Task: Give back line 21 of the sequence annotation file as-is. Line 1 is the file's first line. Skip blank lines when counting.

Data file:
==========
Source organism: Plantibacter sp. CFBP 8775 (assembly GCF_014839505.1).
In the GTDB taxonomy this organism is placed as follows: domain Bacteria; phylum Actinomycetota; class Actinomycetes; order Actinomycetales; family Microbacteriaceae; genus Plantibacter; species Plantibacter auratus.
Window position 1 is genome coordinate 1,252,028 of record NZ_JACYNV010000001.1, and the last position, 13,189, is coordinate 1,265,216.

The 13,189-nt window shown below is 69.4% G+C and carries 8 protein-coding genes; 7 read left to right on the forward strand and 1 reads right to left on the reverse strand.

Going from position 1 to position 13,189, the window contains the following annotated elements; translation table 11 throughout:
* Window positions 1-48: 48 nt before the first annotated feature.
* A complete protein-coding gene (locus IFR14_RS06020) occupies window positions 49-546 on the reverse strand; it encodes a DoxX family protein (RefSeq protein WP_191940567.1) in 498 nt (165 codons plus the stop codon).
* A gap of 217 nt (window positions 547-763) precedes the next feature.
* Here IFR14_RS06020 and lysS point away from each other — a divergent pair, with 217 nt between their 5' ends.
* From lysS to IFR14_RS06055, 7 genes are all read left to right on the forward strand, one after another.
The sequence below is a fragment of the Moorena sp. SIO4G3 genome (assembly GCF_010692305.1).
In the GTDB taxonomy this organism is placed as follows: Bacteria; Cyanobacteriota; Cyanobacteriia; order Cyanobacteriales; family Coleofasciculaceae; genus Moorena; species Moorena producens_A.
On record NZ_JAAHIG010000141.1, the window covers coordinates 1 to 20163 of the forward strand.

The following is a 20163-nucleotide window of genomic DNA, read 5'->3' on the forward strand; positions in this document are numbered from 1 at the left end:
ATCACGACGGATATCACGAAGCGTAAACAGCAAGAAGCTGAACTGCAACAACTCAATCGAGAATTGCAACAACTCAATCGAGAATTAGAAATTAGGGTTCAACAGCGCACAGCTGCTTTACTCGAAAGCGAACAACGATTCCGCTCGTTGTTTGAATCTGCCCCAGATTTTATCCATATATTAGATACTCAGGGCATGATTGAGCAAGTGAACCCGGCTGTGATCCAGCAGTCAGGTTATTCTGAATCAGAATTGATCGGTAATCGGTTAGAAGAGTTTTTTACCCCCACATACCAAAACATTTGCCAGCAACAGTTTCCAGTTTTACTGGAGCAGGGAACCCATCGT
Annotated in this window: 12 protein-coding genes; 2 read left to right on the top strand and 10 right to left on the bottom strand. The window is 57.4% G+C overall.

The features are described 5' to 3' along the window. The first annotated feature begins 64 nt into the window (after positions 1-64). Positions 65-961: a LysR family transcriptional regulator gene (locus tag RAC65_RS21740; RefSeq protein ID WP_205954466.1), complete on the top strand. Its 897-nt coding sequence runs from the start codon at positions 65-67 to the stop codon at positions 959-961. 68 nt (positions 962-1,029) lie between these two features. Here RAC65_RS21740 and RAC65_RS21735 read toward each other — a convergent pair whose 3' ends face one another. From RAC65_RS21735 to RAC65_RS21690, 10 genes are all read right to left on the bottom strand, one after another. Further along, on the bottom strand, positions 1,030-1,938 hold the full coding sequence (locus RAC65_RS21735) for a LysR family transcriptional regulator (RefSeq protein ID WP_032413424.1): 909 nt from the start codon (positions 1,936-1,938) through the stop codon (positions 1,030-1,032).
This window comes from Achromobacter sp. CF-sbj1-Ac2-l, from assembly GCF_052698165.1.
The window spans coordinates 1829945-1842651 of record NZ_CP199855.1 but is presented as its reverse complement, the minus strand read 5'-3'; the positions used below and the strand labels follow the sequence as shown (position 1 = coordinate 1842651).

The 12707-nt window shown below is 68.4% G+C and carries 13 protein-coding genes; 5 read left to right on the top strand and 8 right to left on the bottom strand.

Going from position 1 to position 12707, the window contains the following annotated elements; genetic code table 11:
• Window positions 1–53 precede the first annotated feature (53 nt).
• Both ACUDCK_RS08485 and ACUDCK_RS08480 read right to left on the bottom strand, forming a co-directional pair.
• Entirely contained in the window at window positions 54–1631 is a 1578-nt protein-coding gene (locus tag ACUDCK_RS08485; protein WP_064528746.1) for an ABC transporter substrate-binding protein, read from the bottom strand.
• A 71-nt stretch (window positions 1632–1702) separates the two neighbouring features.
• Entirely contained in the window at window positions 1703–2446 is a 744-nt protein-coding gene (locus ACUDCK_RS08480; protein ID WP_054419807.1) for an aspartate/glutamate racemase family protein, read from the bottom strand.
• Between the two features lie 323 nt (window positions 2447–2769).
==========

Going from position 1 to position 12707, the window contains the following annotated elements; genetic code table 11: